Skip to content

Dotty Strange Brew

September 6, 2019

Recently I was sorting through my MASSIVE pile of works-in-progress (commonly known as WIPs), and I came across this a nearly finished kid sweater. While some projects didn’t make the cut, this one seemed ready to be finished and worn! This little motif was a concept knit I started while we were developing designs for the Strange Brew collection.

It needed sleeves, but to polish it off quickly, I decided to just add few rounds in ribbing, bind off and call it good! And as it turns out, it fits Neve, and is super cute! Who knew that no-sleeves would work? I guess now I do!

Inspiration and ideas

Inspiration came from undone57’s scrappy Playdate cardigan

This colourwork concept was inspired by a scrappy Playdate cardigan made by undone57 (she’s BRILLIANT at adapting patterns, and putting together exquisite finished knits… we featured some of her beautiful projects here).

The idea of using the simplest possible colourwork patterns – just stripes and dots, was intriguing to me. So I cast on, and found myself a colour palette that I liked. Instead of simply 3-row stripes with a single row of dots, I alternated 3-row stripes with 5-row stripes, in which the ‘dots’ changed colour each round, to maximize the ‘sparkly’ effect of tiny contrast dots.

3-row stripes (with a single row of CC dots) alternate with 5-row stripes (which have 3-rows of CC dots) for something simple but with depth.

The icy pale blue is a common theme in this sweater, it is both the main colour used for the body and the CC ‘dot’ colour throughout the yoke. It’s a light and bright ‘pop’.

She’s getting so big! I finished this, but can see it will only fit VERY BRIEFLY! I suppose this serves me right for leaving it in a pile in my cupboard for a year before finishing it; and there are usually more wee ones around me to gift it along to.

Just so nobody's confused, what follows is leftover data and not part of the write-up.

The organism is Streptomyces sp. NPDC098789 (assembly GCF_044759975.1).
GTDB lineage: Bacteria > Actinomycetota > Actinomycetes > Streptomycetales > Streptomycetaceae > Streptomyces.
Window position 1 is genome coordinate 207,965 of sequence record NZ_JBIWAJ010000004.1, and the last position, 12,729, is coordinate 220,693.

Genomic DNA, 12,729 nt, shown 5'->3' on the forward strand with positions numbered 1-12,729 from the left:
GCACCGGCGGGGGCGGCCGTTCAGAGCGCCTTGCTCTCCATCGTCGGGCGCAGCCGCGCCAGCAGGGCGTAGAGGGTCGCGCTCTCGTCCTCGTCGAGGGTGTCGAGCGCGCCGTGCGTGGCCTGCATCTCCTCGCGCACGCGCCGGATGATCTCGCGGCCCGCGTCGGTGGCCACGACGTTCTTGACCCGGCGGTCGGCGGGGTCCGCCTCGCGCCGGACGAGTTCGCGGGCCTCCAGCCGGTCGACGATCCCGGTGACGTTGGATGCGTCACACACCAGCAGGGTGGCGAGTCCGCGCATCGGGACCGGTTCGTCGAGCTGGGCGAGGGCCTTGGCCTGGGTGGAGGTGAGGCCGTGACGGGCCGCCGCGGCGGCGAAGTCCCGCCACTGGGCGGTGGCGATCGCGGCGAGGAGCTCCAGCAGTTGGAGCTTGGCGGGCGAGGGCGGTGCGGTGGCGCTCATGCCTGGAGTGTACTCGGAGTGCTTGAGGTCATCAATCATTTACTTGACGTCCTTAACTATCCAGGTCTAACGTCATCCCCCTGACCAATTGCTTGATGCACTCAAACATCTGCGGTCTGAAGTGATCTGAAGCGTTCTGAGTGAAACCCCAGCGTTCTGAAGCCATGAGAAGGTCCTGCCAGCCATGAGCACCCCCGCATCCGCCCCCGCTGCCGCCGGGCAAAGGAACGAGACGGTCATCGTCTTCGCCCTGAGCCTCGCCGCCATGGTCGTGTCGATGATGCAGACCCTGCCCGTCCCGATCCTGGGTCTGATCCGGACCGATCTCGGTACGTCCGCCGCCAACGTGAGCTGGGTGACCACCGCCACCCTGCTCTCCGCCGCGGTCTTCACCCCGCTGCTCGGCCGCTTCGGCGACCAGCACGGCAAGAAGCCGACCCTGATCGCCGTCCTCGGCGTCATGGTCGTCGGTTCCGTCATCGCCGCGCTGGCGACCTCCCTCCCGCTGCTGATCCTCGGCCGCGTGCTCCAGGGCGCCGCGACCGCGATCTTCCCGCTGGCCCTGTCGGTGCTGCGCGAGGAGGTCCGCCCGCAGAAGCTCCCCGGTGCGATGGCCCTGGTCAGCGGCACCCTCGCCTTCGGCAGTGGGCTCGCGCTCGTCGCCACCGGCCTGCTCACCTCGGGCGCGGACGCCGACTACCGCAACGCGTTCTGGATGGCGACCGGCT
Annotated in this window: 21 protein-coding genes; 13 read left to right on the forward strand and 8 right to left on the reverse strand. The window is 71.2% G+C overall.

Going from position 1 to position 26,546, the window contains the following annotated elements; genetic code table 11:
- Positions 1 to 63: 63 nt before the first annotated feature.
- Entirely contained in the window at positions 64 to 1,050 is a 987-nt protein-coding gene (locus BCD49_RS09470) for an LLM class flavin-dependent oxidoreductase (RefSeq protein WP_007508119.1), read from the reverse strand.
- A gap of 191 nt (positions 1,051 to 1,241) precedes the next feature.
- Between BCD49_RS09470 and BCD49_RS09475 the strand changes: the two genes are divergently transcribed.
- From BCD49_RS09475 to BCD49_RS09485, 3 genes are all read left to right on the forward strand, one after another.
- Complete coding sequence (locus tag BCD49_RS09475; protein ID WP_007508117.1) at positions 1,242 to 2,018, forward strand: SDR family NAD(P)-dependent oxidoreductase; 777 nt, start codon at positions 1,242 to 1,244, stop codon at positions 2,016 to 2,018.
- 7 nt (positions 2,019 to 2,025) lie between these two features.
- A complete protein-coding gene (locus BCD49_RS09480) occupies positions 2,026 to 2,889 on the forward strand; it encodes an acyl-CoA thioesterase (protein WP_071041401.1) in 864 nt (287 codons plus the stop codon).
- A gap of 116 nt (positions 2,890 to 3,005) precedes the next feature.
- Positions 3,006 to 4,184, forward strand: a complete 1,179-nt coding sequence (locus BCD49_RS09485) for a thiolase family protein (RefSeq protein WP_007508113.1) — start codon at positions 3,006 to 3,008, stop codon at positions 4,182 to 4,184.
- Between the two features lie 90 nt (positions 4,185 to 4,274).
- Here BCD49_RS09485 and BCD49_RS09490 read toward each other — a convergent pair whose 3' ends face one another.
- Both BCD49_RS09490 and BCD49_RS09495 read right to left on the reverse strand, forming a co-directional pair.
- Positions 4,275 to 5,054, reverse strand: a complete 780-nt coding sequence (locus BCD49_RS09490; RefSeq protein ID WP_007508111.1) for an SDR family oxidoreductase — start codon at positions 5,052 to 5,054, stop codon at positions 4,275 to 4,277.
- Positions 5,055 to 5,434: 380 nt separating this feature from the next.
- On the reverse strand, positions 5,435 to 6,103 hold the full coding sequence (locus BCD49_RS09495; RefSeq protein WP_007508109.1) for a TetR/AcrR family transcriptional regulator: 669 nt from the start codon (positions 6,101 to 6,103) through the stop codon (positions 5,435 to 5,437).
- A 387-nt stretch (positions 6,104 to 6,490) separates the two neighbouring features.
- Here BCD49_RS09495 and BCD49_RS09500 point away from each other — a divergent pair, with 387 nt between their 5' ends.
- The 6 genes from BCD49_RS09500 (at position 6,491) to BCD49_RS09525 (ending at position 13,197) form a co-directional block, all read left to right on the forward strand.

combining yarns of different weights in colourwork:

Colourwork can be daunting for newbies, as it requires a pretty extensive stash! I suggest heading to any stash of wee leftover balls from other projects and try combining yarns of different weights.

Yarns: De Rerum Natura Ulysse in ‘ciel’, Brooklyn Tweed Loft in ‘sap’ and ‘tartan’, Jamieson & Smith 2ply Jumper Weight in ‘123’.

In this case, I used 3 yarns of slightly different weights. Ulysse is 202 yards yds / 50g, or 4 yds per gram; the thickest of the yarns I used. Loft is 275 yds / 50g, or 5.5 yds per gram, the thinnest or lightest yarn of the three. J&S 2-ply Jumper Weight is 125 yds / 25 g, or 5 yds per gram, placing it in between the others. Due to different natures of the yarns, a yards / gram comparison doesn’t tell the WHOLE story. But my beautiful finished knit DOES prove that despite the apparent difference in weights, these yarns work perfectly well together!

I highlight this to help you extend your view on your stash. If you allow yourself to mix yarns of adjacent yarn weights, how would this open up the door to making more exciting colourwork combinations?